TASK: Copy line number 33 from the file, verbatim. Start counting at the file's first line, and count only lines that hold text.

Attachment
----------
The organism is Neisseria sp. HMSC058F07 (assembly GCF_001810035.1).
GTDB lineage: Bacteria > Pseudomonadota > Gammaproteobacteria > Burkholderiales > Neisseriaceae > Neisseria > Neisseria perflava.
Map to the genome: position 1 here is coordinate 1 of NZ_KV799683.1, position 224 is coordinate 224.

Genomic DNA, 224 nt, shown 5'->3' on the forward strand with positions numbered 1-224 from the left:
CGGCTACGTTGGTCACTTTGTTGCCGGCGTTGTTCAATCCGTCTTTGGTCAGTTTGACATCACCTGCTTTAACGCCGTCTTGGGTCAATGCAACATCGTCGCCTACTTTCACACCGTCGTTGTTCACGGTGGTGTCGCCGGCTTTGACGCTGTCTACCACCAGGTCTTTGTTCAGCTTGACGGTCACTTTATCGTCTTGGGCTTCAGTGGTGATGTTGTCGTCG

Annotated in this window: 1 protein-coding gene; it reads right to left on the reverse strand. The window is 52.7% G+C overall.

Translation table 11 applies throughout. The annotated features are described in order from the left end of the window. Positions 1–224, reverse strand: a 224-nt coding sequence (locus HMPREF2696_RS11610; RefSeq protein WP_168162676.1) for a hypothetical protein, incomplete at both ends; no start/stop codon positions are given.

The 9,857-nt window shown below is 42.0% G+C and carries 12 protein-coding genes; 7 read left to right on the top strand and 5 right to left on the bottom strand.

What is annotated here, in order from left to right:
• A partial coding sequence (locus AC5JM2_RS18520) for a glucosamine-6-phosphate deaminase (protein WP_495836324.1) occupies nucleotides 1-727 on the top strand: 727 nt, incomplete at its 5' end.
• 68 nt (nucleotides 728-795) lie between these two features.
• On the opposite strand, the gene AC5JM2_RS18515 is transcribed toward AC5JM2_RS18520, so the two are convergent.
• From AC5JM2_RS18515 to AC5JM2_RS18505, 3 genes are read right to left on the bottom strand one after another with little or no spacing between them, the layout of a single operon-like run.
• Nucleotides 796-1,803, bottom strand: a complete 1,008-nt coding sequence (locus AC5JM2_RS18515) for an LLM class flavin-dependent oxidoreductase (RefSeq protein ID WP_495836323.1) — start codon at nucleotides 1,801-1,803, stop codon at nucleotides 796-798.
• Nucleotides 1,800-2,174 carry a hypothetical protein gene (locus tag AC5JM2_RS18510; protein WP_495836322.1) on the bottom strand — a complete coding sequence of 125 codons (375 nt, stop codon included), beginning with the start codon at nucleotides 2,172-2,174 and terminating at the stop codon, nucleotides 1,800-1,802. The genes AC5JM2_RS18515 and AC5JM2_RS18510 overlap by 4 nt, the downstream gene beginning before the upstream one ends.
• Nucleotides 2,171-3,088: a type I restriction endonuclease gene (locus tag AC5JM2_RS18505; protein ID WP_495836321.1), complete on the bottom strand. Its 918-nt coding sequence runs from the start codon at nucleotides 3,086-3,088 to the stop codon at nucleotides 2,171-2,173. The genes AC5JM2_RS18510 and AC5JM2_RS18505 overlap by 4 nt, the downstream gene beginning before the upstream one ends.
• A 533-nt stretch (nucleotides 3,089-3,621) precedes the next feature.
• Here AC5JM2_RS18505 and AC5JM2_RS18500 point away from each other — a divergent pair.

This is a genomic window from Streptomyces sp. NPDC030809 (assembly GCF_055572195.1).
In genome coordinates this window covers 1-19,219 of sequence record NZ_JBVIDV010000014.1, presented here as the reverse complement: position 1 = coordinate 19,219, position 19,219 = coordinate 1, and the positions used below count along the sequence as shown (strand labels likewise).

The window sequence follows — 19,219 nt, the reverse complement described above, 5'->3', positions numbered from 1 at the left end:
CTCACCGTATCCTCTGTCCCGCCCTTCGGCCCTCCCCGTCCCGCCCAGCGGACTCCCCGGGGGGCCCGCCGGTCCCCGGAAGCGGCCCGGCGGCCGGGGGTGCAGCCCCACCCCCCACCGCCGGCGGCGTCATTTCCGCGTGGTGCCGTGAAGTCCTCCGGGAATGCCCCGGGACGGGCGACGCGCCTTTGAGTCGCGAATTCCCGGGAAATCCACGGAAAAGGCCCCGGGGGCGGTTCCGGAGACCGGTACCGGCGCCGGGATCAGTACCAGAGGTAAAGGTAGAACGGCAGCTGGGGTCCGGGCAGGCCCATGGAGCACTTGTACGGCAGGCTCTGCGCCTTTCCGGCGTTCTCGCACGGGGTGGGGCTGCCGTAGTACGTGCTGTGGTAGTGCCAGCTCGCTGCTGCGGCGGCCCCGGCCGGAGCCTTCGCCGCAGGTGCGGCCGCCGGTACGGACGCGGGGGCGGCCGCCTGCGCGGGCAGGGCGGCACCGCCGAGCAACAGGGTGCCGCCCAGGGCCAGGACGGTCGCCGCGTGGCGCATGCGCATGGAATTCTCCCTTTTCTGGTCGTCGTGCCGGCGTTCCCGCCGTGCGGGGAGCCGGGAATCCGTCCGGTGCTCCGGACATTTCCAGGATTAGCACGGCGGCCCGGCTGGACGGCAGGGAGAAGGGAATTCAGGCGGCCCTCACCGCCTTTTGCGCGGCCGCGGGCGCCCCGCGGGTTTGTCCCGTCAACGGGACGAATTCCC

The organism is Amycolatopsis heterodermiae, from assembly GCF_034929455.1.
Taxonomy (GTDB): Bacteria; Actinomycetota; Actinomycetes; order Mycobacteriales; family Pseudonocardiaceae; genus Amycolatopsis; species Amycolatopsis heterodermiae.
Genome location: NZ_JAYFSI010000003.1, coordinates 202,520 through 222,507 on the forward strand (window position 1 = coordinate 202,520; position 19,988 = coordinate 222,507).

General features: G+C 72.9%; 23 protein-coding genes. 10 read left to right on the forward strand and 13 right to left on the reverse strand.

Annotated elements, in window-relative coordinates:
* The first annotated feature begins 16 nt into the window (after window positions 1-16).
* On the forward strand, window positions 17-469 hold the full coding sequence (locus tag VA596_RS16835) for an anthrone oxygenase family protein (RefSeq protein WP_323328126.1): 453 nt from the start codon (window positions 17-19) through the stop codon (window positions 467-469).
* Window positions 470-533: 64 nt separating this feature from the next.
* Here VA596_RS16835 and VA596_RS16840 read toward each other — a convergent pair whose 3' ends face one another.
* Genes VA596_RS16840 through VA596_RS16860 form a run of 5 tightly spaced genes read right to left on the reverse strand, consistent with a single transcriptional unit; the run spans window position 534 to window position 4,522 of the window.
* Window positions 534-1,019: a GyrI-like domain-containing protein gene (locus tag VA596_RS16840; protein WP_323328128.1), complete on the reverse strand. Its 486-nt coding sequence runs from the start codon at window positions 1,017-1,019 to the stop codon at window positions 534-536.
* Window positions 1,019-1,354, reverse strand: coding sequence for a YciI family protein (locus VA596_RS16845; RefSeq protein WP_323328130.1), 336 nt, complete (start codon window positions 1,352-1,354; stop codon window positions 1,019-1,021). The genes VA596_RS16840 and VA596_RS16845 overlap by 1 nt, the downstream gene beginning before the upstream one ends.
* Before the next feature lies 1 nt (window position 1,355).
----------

* Window positions 534-1,019: a GyrI-like domain-containing protein gene (locus tag VA596_RS16840; protein WP_323328128.1), complete on the reverse strand. Its 486-nt coding sequence runs from the start codon at window positions 1,017-1,019 to the stop codon at window positions 534-536.